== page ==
by MARTY DEMAREST & r & & r & Final Fantasy XII: Revenant Wings & r & & r & Rated Everyone 10+ & r & & r & Nintendo DS & r & & r & & lt;span class= "dropcap " & F & lt;/span & ive tiny anim & eacute; adventurers explore the cavern of the Underfane of Huin Qul. Purple stone walls twist around in the dark labyrinth, the ground rising and falling with slopes and carved steps. An inky twilight shines from pillars topped with glowing flames. The Underfane has been hewn from the bedrock of a levitating continent, and deep within it is carved a shrine to the treasure that keeps the land above hovering in the air.
But treasures tend to summon evil-intentioned monsters as much as righteous adventurers. In a narrow passageway ahead, several horned, dog-like demons patrol the path. Before they can be spotted, I bring my party to a halt. Each of the adventurers is accompanied by a few monsters that have been swayed to the side of good. Tapping the touch screen to expand a roster of the group, I select a few creatures and send them ahead.
The lamia I selected are pink person-sized serpents with women's faces below cobra hoods, and from a distance they cast spells that cause the demons to attack each other. When one of the beasts has reduced the other to a pile of bone, I slide the stylus across my entire group of adventurers, and send the lot of them, all clustered close together, down the pathway to deal with the remaining demon.
The battles in Final Fantasy XII: Revenant Wings take place on dozens of similarly detailed sprawling maps, requiring much menu navigation and touch-screen tapping to steer my party through the game's 81 missions. Like its PlayStation 2 prequel, Revenant Wings takes place in real time, with my characters acting in battle based on pre-programmed decisions as they defend their base camp, explore new areas and protect allies they find along the way.
More customizable than their actions, however, are the creatures accompanying each adventurer into battle. The monsters that join them take the place of special powers and weapons, with some casting healing spells, others shooting bolts of magic from above, and others joining the fray on the ground. More like a real-time strategy game than a role-playing adventure, Revenant Wings lets me summon these creatures on the battlefield, creating an army of miniscule adventurers on the fly.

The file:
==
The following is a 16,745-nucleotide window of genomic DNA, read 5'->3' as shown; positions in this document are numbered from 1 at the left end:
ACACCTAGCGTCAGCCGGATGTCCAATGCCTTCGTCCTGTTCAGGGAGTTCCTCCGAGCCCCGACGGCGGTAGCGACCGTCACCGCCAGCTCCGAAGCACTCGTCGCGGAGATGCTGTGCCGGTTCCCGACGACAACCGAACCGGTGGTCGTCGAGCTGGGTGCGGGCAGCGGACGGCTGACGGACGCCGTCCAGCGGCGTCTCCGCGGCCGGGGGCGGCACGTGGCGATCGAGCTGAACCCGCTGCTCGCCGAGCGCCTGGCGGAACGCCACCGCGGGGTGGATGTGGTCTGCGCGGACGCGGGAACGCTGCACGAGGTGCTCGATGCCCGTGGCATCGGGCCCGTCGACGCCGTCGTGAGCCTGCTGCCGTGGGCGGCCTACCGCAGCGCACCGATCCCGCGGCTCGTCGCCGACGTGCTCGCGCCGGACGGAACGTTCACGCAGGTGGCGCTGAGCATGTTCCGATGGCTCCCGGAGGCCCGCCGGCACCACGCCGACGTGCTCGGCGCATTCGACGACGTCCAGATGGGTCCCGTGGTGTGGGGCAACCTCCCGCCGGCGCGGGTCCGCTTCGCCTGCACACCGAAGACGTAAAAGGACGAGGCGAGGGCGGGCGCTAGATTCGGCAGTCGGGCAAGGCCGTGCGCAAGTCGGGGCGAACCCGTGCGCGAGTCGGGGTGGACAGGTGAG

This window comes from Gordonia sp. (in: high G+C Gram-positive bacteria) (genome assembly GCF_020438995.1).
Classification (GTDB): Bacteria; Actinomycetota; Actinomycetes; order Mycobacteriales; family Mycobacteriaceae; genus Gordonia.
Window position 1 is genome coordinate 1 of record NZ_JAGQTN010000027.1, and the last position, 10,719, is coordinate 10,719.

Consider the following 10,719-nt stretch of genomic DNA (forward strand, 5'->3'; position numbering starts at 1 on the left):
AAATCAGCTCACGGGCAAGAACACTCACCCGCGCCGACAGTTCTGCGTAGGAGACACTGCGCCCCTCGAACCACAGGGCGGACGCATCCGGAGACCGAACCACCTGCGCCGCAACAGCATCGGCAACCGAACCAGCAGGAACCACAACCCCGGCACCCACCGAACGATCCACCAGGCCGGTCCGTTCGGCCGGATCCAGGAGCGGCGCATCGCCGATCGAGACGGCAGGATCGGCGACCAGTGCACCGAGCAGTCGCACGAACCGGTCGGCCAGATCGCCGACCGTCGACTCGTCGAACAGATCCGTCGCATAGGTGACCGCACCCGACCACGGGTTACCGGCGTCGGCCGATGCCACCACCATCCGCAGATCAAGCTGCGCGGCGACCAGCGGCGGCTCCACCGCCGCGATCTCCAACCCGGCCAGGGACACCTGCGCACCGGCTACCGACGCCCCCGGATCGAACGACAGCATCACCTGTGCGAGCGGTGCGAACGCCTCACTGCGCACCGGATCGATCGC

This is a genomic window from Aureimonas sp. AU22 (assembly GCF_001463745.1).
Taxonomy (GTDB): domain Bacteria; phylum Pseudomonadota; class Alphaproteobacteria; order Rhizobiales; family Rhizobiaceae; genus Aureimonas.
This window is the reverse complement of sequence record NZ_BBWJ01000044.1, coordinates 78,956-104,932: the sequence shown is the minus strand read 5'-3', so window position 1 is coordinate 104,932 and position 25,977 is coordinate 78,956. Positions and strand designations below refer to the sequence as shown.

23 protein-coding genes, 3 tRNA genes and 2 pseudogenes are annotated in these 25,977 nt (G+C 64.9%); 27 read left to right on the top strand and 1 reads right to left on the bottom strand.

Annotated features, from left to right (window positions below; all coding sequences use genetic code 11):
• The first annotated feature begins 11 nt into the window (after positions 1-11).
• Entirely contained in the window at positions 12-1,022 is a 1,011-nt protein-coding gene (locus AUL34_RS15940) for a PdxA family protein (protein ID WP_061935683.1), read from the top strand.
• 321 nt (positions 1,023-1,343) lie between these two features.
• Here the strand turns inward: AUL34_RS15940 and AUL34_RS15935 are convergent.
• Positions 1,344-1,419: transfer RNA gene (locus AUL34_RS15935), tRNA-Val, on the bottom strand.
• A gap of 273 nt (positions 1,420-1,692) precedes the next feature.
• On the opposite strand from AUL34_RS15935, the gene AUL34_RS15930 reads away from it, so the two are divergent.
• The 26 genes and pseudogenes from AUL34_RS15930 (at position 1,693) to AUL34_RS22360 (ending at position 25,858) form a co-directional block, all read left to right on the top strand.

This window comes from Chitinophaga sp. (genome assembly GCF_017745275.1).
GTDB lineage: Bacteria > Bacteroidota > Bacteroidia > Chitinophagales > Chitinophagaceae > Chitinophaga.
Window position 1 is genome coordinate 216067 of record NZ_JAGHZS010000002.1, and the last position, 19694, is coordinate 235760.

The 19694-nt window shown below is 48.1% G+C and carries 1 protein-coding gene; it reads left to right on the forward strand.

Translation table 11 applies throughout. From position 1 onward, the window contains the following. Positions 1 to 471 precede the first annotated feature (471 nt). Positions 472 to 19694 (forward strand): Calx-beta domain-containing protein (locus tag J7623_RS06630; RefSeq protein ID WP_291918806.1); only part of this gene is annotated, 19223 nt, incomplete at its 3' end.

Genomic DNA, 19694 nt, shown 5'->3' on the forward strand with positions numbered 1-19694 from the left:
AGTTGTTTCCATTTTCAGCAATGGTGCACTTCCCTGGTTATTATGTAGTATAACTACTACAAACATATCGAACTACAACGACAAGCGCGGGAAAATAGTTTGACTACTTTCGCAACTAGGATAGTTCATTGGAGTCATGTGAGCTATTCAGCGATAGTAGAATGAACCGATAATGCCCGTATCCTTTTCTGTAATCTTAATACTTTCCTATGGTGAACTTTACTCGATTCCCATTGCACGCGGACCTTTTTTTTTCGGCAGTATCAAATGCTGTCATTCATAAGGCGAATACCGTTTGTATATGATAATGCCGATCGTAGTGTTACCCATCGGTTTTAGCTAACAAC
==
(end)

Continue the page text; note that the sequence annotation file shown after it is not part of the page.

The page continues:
THE GOOD: Revenant Wings is a sequel to last year's Final Fantasy XII, with some of the same locations and events as frames of reference. Recognizably converting familiar and beloved characters from the TV-mounted PlayStation 2 to the handheld Nintendo DS, with settings, designs and tunes undiminished, is as much an accomplishment as the creation of a new original game.
THE BAD: Even the creative conversion of characters from 3D anim & eacute; models to tiny sprites with big eyes doesn't get around the problem inherent in the DS: The system is small, and all the game's action takes place on the machine's Post-It Note-sized screens. As a result, the battles become a muddle of pixels, eliminating all design finesse as the sprites and icons cram together in low resolution.
THE BOTTOM LINE: With its bittersweet story and lavish design, Revenant Wings is a familiar-feeling Final Fantasy game that takes the series' role-playing gameplay in an innovative but fussy real-time strategy direction.
The new one is smart and funny and action-packed, and it’s bigger and better and sleeker. And Downey does it again, this time ramping up Stark’s arrogant wisecracking, telling anyone who’ll listen (mostly women) that, via the creation of his powerful Iron Man suit, he’s brought years of uninterrupted peace to the world.